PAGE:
Boazeng implemented swig-typemaps that enable transfer of objects native to the language one wants to interface to. In his project he added support for Java, Ruby, C# and Lua. His knowledge about Swig helped us to drastically simplify shogun's typemaps for existing languages like Octave and Python, resolving other corner-case type issues. In addition, the typemaps bring a high-performance and versatile machine learning toolbox to these languages. It should be noted that shogun objects trained in e.g. Python can be serialized to disk and then loaded from any other language like Lua or Java. We hope this helps users working in multiple-language environments. Note that the syntax is very similar across all languages used, compare for yourself, various examples for all languages (Python, Octave, Java, Lua, Ruby, and C#) are available.

Cross-Validation Framework
Heiko Strathmann
Nearly every learning machine has parameters which have to be determined manually. Before Heiko started his project, one had to manually implement cross-validation using (nested) for-loops. In his highly involved project Heiko extended shogun's core to register parameters and ultimately made cross-validation possible. He implemented different model selection schemes (train, validation, test split, n-fold cross-validation, stratified cross-validation, etc.) and created some examples for illustration. Note that various performance measures are available to measure how “good” a model is. The figure below shows the area under the receiver operator characteristic curve as an example.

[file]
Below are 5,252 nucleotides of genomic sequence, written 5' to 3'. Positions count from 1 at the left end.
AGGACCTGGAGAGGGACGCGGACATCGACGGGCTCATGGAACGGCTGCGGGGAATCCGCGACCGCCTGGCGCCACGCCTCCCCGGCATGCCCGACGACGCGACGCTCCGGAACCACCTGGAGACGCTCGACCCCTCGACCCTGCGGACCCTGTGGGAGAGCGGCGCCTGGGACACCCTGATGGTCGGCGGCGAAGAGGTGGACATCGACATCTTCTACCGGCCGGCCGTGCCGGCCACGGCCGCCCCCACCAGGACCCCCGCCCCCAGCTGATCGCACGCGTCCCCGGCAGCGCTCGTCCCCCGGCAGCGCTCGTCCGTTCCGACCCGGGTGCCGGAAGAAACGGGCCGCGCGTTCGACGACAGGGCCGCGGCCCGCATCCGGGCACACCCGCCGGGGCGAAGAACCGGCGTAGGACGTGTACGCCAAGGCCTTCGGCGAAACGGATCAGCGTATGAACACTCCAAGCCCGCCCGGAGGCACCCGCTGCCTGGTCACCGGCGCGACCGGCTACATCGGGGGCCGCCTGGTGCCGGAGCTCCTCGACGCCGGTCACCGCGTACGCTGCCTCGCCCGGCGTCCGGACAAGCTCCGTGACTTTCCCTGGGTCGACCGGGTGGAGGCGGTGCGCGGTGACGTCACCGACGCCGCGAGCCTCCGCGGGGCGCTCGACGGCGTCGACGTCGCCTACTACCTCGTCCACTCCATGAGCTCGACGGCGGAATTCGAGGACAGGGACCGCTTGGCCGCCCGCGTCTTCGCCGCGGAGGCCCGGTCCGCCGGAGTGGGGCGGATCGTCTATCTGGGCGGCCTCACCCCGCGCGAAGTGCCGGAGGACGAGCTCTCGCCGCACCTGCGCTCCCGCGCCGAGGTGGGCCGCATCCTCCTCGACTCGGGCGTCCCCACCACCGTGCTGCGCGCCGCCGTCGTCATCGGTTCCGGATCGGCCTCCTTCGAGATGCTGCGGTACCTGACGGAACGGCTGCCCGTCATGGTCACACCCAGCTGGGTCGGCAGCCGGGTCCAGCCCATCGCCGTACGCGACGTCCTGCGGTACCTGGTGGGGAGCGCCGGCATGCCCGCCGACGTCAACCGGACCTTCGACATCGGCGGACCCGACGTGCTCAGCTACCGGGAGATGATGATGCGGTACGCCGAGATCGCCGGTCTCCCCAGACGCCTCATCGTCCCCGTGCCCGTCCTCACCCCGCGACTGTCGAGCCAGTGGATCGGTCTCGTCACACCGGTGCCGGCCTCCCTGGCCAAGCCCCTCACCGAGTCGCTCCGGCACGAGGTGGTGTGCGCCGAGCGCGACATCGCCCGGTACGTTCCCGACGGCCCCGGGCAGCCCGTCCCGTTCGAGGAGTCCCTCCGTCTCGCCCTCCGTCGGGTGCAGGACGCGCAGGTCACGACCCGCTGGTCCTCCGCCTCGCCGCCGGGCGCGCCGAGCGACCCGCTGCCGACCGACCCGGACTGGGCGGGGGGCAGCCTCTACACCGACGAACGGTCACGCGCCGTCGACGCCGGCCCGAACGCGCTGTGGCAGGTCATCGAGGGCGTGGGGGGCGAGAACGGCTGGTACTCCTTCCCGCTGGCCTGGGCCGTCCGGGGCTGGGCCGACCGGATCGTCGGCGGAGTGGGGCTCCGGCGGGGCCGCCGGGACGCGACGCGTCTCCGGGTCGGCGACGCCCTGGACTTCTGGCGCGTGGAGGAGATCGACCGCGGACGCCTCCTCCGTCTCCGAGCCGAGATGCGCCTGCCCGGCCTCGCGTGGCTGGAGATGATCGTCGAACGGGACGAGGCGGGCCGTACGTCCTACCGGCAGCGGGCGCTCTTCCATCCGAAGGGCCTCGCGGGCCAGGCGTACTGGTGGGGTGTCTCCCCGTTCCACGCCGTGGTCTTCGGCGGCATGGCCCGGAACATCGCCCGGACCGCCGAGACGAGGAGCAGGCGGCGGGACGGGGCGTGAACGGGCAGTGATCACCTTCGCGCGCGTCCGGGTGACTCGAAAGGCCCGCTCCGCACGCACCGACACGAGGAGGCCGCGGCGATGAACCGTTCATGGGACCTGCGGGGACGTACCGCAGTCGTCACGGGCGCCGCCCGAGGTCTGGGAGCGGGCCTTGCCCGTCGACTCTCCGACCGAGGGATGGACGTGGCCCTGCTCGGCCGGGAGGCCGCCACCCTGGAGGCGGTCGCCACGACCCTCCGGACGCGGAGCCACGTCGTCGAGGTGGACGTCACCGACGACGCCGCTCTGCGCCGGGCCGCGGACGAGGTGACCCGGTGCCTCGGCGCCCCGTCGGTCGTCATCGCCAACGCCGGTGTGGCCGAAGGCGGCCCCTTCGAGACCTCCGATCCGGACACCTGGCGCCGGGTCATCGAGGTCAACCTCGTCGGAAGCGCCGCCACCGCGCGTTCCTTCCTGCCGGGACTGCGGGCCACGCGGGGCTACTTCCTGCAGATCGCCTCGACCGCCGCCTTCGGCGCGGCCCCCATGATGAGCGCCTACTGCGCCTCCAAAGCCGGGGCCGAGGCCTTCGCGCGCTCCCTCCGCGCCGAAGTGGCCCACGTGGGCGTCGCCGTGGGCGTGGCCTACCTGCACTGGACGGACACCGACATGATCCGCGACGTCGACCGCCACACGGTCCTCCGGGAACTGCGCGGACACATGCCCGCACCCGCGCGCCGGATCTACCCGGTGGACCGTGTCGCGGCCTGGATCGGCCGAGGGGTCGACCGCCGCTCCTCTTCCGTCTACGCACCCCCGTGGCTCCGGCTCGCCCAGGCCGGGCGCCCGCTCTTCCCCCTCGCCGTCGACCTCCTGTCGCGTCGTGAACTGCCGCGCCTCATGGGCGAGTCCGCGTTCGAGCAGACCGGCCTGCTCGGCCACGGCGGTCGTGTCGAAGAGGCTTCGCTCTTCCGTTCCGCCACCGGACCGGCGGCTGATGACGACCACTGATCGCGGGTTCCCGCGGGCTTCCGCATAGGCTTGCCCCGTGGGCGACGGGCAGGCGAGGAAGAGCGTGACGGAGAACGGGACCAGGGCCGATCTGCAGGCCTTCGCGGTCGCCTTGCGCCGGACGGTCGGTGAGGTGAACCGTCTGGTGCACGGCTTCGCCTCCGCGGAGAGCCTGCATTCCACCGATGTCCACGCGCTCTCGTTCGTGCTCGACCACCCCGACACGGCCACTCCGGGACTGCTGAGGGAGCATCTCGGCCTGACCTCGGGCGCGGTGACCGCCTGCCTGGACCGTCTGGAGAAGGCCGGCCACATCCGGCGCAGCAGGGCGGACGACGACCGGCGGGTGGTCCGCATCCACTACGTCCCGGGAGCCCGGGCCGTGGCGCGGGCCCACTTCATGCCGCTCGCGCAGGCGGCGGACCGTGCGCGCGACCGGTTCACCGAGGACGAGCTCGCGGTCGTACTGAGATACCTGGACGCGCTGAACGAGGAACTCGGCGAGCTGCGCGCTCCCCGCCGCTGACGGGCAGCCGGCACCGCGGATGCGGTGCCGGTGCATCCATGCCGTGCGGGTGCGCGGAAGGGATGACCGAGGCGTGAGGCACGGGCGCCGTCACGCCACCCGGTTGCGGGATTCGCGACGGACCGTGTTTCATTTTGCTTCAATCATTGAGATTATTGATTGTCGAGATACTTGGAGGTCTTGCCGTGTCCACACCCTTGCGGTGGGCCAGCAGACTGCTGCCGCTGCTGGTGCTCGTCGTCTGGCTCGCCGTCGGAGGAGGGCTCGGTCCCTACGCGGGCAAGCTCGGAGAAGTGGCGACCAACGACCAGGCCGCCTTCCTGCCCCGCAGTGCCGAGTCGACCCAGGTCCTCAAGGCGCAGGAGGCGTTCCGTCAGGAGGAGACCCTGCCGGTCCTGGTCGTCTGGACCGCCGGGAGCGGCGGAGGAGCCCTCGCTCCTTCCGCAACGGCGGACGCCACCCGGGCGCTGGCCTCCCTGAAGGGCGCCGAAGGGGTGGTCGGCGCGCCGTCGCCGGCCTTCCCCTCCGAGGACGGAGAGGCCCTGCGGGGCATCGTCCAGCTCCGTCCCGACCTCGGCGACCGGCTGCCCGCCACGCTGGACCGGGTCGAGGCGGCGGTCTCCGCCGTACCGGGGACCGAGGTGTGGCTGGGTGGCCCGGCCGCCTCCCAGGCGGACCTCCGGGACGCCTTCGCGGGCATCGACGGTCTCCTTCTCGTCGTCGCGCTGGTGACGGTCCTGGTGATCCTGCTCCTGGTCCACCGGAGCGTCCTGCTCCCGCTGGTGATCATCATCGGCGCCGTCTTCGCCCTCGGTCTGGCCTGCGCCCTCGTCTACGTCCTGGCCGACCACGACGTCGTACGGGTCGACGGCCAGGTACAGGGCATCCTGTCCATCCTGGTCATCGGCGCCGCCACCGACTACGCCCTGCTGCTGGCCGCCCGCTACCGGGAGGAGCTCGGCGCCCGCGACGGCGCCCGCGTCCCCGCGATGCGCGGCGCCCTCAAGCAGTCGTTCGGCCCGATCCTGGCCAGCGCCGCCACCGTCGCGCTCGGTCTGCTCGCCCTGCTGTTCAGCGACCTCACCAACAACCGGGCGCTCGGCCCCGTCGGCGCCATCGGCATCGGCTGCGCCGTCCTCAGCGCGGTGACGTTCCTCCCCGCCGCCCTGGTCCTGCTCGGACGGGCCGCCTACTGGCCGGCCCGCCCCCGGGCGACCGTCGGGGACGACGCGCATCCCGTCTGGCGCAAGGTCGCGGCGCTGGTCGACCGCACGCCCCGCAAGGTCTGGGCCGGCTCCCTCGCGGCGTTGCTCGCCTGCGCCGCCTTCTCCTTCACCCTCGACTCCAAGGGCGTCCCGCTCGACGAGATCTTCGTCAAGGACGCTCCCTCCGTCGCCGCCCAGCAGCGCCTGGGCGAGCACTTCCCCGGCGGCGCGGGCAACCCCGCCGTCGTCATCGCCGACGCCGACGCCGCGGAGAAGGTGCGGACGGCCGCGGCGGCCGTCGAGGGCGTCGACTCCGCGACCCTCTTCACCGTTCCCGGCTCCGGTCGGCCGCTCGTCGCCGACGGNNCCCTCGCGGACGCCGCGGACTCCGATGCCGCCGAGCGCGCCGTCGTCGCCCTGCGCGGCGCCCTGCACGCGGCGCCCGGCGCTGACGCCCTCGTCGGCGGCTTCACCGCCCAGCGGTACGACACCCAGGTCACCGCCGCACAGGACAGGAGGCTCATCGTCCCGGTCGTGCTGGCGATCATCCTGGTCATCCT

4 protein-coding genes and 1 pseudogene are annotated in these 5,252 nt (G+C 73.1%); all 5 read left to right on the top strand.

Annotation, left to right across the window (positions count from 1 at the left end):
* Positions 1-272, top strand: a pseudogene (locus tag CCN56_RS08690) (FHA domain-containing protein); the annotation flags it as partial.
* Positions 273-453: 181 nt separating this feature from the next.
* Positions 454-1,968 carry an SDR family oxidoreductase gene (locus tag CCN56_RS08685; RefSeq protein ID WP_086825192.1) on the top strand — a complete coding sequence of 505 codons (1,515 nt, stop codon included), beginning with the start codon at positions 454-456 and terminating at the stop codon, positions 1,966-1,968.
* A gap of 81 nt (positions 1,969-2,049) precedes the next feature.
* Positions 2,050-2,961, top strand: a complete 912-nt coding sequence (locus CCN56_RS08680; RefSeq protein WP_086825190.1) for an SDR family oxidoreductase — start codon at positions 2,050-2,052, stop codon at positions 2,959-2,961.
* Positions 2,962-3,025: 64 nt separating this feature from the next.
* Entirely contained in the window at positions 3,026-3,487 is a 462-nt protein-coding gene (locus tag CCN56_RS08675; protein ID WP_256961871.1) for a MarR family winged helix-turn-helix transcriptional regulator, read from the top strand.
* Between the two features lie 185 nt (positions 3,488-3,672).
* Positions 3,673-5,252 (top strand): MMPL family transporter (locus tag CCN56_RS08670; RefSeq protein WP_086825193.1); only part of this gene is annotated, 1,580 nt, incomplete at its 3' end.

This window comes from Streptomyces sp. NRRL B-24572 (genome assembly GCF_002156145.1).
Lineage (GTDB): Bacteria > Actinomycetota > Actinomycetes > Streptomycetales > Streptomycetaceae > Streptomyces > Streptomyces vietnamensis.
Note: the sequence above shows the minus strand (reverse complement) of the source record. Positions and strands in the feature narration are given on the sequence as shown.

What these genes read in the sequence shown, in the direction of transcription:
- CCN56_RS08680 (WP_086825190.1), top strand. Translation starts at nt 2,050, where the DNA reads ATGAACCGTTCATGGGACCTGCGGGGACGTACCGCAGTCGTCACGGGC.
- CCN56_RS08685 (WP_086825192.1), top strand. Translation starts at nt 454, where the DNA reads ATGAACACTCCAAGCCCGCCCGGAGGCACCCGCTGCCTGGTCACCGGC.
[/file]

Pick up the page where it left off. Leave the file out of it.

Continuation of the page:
Dimension Reduction Techniques
Sergey Lisitsyn
Dimensionality reduction is the process of finding a low-dimensional representation of a high-dimensional one while maintaining the core essence of the data. For one of the most important practical issues of applied machine learning, it is widely used for preprocessing real data. With a strong focus on memory requirements and speed, Sergey implemented the following dimension reduction techniques:
See below for some illustrations of dimension reduction/embedding techniques.

Expectation Maximization Algorithms for Gaussian Mixture Models
Alesis Novik
The Expectation-Maximization algorithm is well known in the machine learning community. The goal of this project was the robust implementation of the Expectation-Maximization algorithm for Gaussian Mixture Models. Several computational tricks have been applied to address numerical and stability issues, like:
Representing covariance matrices as their SVD
Doing operations in log domain to avoid overflow/underflow
Setting minimum variances to avoid singular Gaussians
Merging/splitting of Gaussians.

An illustrative example of estimating a one and two-dimensional Gaussian follows below.

Large Scale Learning Framework and Integration of Vowpal Wabbit
Shashwat Lal Das
Shashwat introduced support for 'streaming' features into shogun. That is, instead of shogun's traditional way of requiring all data to be in memory, features can now be streamed from a disk, enabling the use of massively big data sets. He implemented support for dense and sparse vector based input streams as well as strings and converted existing online learning methods to use this framework. He was particularly careful and even made it possible to emulate streaming from in-memory features. He finally integrated (parts of) Vowpal Wabbit, which is a very fast large scale online learning algorithm based on SGD.

By Sören Sonnenburg, Shogun Machine Learning Toolbox Organization Administrator and Co-mentor for Google Summer of Code

This is cross posted from Dr. Sonnenburg’s blog, where you can find more details on his personal experience with Google Summer of Code.